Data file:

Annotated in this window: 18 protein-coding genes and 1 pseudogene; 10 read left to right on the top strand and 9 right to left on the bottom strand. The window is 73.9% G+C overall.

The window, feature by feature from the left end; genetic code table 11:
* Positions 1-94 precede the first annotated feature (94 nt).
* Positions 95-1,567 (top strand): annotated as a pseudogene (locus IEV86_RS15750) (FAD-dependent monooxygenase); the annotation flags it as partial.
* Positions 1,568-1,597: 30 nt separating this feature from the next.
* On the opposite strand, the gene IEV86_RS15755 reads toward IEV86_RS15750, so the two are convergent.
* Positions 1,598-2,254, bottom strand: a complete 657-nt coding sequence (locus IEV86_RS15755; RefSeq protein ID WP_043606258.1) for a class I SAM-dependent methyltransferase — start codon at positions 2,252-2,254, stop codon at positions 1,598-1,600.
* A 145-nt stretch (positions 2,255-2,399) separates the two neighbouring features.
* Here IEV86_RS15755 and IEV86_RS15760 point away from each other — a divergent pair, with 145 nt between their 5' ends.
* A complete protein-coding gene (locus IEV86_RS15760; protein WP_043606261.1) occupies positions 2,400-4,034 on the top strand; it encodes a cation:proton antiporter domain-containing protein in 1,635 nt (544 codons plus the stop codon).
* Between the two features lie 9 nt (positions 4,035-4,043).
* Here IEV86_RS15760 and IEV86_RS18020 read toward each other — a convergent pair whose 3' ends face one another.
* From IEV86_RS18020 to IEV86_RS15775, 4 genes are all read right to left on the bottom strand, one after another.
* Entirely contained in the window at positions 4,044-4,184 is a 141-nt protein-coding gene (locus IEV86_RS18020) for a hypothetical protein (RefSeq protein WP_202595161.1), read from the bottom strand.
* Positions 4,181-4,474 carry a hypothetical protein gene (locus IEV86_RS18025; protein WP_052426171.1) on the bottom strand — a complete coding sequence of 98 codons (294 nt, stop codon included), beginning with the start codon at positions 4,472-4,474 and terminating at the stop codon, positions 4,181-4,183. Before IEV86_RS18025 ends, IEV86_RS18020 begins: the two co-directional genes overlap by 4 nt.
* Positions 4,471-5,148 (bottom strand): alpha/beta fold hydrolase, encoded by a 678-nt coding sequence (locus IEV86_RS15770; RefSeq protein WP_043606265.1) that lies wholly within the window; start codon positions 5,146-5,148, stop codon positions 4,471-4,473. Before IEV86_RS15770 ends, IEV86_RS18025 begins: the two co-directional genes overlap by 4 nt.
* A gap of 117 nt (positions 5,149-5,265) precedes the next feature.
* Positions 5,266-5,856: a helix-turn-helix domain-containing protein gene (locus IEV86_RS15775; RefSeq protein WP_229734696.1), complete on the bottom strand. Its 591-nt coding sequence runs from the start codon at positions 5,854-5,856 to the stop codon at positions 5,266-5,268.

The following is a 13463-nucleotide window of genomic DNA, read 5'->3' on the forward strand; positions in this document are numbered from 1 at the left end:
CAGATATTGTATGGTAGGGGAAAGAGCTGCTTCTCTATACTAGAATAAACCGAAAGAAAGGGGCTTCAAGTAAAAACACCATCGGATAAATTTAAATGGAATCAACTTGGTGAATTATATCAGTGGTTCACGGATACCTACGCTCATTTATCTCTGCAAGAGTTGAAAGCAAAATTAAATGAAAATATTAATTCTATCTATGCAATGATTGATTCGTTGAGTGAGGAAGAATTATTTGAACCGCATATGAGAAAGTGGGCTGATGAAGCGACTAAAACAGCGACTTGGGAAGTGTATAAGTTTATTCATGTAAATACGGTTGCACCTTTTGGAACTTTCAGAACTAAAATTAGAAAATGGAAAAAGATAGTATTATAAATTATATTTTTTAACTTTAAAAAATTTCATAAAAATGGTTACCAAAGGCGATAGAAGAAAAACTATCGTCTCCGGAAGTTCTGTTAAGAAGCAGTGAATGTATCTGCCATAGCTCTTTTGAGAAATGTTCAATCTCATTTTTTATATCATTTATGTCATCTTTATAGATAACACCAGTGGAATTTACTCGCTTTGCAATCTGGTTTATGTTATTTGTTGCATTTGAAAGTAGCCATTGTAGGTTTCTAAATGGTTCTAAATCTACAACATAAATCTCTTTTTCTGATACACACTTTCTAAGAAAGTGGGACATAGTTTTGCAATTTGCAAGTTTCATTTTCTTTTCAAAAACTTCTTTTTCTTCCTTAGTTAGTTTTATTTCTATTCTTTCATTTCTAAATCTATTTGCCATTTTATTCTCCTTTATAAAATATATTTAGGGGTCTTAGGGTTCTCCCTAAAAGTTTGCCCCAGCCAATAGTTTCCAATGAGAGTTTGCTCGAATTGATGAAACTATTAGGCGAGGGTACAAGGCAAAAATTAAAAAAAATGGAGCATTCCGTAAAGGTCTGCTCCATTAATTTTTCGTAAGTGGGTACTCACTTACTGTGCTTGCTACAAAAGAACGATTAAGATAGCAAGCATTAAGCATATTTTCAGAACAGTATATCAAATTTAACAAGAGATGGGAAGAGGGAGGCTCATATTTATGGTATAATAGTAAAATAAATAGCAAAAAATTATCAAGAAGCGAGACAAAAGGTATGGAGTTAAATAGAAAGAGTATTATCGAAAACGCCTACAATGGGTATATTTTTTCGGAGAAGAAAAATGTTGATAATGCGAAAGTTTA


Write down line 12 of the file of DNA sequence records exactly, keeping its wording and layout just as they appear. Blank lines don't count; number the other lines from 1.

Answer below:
* Here IEV86_RS15760 and IEV86_RS18020 read toward each other — a convergent pair whose 3' ends face one another.